Wind trajectories Related to Diamondback Moth (DBM) and Aster Leafhopper Introductions to the Canadian Prairies in 2015
BACKGROUND: Potential wind events capable of carrying insect pests from source areas in the USA can be identified by following trajectories for air parcels through time. High altitude air masses, originating from southern locations, frequently move northerly to Canadian destinations. Insect pest species such as Diamondback moth and Aster leafhoppers, traditionally unable to overwinter above the 49th parallel, can utilize these air masses in the spring to move north from Mexico and the United States (southern or Pacific northwest).
Wind trajectory data processing by AAFC-Saskatoon Staff began in April. Reverse Trajectories track air masses arriving across the prairies back to their point of origin. Forward Trajectories predict favourable winds expected to arrive across the Canadian Prairies.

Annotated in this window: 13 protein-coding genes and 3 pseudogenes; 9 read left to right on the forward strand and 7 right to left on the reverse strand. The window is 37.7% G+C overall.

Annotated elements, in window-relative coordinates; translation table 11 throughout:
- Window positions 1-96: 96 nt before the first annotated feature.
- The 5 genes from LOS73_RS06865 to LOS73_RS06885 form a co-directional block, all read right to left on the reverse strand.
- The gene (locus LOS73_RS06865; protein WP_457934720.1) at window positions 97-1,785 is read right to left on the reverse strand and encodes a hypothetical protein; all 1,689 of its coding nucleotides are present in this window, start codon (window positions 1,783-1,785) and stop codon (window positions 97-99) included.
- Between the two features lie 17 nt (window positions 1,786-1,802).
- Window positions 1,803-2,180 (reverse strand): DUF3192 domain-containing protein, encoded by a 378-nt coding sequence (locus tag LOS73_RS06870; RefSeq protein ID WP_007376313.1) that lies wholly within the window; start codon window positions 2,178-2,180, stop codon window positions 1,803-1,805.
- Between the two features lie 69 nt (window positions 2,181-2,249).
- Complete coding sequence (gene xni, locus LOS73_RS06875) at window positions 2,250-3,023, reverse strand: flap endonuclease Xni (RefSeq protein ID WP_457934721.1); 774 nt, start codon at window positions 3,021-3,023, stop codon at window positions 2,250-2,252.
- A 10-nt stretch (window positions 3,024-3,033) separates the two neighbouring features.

Updated: May 4-5, 2015
1. Reverse trajectories
a. Pacific Northwest (PNW) – Between May 1-3, 2015, the predominate air mass source is continues to be the Pacific Northwest. Reverse trajectories model output for 10 prairie locations and indicated that winds arriving to the Canadian prairies originated from northwest USA between April 25-27, 2015.
2. Forward trajectories
Between may 1-3, 2015, there were five forward trajectories originating over Texas and California that are predicted to cross over the prairies over the 2-3 days. An example of forward trajectories for the Santa Maria CA example is below. Note how air masses are predicted to land in northeast Saskatchewan, northern Manitoba, and into Ontario.